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Demystifying the coffee supply chain

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Written by algrano
on October 22, 2019

Think of a roller coaster. Loops, corkscrews, turns... The history of coffee production in Tanzania, especially in recent years, is just like that. The maneuvers are disruptive policies, causing uncertainty and making buyers leave the country. The fact that farmers can take beatings like that and continue to work is admirable. Not only that, they are experimenting with new processing methods European roasters go crazy about. How can someone think about carbonic maceration when the government says that you can’t sell coffee like you used to? 

 

New regulations and trade breakdown

Neel Vohora, owner of Edelweiss Coffee Estate and Finagro Plantations, and Vera Stücker of Ngila Coffee Estate are somehow finding time to plant Geisha despite swimming in troubled waters. In January 2018, the Tanzanian government banned all direct export licenses, revoked trading licenses, forbade private investors to provide extension services and credit. It also announced that all small farmers would have to group as Agricultural Marketing Cooperative Societies (AMCOS) and sell their coffee via the auction system. 

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For decades, the majority of Tanzanian coffee was sold at auction during the harvest season. Every Thursday, sellers, and buyers would go to the town of Moshi, in the Northeast of the country. All farmers, from the larger estates in the North to the smallholder cooperatives in the South, could bypass the auction and sell directly to an exporter if they held a direct exporting license. The argument for the 2018 ban was to keep farmers directly involved in the sale process for longer and to minimize the influence of private companies. But it backfired.    

 

Staying up after the beating

Smallholders were forced to quickly form AMCOS and start processing coffee themselves, in some cases without the available infrastructure to do so. Estates with more resources such as Edelweiss, Finagro, and Ngila adopted a known strategy in the country: they would buy their coffees in the auction, ensuring traceability and keeping their direct relationships. Smallholders or cooperatives, however, didn’t have enough money to front. Even if they tried, another buyer could just make a higher bid. The uncertainty ended up breaking long partnerships.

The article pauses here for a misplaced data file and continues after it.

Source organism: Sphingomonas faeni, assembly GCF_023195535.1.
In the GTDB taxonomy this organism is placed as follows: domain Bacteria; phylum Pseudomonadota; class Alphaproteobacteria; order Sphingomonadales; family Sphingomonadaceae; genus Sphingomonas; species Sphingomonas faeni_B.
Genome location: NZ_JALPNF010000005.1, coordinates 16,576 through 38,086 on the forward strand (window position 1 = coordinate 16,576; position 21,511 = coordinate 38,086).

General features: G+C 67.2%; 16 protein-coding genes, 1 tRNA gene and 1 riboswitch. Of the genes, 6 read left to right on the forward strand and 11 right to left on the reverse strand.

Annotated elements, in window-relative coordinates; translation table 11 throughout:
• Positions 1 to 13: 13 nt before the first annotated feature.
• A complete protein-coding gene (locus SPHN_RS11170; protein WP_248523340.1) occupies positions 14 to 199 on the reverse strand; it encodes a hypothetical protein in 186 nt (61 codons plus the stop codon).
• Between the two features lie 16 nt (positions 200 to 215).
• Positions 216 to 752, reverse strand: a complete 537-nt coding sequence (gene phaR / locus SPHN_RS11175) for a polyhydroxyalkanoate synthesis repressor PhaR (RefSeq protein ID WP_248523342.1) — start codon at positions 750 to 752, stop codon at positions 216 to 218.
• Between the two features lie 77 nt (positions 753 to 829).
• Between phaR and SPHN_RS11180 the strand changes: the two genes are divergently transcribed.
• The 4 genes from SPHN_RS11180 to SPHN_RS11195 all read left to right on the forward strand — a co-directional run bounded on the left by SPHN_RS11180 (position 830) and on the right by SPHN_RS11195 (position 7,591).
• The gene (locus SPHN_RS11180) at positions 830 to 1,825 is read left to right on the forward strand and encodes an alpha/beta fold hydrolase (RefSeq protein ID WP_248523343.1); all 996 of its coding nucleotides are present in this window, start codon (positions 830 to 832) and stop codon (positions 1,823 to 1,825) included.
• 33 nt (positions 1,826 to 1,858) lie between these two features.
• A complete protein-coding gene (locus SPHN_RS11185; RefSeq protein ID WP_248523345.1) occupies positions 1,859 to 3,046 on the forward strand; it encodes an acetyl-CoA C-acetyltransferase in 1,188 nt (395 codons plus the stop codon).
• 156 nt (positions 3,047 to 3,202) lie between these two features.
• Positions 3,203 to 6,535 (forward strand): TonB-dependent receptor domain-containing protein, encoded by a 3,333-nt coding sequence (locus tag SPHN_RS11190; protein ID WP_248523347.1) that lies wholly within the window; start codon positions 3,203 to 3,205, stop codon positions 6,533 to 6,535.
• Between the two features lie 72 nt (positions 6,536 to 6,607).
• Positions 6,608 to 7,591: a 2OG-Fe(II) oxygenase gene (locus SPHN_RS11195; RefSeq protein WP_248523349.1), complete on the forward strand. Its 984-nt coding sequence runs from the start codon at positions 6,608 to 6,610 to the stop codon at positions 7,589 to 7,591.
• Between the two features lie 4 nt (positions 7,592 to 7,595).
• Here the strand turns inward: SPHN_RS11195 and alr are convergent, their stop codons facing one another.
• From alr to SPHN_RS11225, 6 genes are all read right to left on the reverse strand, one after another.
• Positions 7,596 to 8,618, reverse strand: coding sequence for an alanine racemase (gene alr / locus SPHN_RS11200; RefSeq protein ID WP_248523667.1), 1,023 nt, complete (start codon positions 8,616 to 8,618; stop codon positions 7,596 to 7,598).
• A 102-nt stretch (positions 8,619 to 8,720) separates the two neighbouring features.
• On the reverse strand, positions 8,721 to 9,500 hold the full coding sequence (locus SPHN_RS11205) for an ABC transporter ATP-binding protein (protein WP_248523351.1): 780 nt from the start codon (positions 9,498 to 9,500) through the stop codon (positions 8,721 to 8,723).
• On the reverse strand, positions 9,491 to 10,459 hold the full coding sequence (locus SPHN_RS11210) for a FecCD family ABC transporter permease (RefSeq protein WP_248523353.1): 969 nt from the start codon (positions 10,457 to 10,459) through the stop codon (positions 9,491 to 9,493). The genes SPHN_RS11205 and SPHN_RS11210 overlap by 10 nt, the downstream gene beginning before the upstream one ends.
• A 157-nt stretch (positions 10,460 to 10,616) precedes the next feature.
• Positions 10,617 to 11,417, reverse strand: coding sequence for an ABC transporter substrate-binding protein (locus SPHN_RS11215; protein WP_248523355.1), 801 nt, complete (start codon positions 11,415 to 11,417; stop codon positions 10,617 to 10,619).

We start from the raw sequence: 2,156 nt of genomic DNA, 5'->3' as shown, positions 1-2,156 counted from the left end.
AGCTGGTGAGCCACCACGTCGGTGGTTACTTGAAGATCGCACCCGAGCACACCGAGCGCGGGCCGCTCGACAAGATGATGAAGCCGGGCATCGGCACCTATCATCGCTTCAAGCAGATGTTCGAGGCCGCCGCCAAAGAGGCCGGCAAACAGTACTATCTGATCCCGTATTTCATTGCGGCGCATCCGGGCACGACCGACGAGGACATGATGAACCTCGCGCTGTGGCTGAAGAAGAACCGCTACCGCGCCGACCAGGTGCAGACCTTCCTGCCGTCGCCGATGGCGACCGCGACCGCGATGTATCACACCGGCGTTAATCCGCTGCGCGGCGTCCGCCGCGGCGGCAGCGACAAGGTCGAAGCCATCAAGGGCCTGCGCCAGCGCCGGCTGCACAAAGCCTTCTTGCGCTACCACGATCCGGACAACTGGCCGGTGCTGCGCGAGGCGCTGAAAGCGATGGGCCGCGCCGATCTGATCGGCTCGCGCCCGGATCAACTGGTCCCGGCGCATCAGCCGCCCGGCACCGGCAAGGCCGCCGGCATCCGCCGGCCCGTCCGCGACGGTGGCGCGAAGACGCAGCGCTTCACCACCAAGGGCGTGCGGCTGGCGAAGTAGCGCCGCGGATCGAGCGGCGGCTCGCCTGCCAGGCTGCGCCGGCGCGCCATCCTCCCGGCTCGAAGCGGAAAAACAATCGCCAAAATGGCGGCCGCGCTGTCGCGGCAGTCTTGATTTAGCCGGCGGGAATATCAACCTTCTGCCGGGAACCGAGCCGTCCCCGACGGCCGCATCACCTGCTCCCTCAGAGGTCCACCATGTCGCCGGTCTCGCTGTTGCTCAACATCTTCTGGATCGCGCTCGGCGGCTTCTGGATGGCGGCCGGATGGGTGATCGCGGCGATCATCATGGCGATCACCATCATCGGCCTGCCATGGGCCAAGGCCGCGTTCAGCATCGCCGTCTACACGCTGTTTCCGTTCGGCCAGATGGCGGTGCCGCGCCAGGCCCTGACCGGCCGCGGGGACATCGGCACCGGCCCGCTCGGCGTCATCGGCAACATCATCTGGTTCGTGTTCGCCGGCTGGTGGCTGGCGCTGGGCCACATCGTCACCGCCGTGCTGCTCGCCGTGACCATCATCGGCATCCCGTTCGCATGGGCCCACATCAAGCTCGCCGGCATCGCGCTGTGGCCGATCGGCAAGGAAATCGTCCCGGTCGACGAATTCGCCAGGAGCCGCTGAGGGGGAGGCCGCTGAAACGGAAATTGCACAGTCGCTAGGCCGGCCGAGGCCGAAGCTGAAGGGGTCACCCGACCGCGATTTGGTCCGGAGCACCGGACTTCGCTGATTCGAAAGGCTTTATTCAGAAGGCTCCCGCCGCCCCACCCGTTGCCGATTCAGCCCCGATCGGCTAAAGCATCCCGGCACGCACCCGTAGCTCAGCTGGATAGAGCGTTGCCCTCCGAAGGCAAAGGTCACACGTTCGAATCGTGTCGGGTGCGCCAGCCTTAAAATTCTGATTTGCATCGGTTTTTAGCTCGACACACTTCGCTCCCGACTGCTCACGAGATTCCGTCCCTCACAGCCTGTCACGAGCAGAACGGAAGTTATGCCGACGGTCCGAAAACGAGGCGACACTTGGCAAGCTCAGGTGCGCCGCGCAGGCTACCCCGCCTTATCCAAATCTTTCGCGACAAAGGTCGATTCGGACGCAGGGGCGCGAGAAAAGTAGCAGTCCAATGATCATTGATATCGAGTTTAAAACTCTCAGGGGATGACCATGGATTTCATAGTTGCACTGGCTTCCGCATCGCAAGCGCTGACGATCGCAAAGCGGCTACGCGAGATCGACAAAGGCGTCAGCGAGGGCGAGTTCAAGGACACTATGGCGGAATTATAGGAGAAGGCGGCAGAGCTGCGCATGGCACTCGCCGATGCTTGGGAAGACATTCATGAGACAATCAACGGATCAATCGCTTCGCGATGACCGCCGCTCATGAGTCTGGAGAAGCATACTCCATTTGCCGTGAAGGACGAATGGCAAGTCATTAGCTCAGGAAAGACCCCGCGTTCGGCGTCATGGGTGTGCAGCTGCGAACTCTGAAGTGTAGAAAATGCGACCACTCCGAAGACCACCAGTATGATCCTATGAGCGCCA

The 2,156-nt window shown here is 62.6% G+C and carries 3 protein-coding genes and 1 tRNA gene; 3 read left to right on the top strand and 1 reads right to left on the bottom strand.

As a result, private exporters and roasters who would regularly buy thousands of pulled their operations out of the country completely. The financial support farmers were getting, like low-interest loans and deals on inputs, was gone. Meanwhile, the C-price plummeted at the New York Coffee Exchange (NYCE), dragging farmers into debt and out of business all over the global South. Could the timing have been any worse?

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After one year of instability, the government decided to relax the bans in January 2019, but by that point, the consensus is that years of hard work have been lost. Private companies won’t dare coming back knowing the ban hasn’t been completely revoked either. Like Rocky Balboa, the estates in the North managed to stay up after the beating, as did some farmer groups in the South. Nine months down the line things are improving again and the new harvest is being prepared to ship. It shows as Erika Koss wrote in her article for SCA’s 25 Magazine, that coffee communities are indeed “among the world’s most resilient people”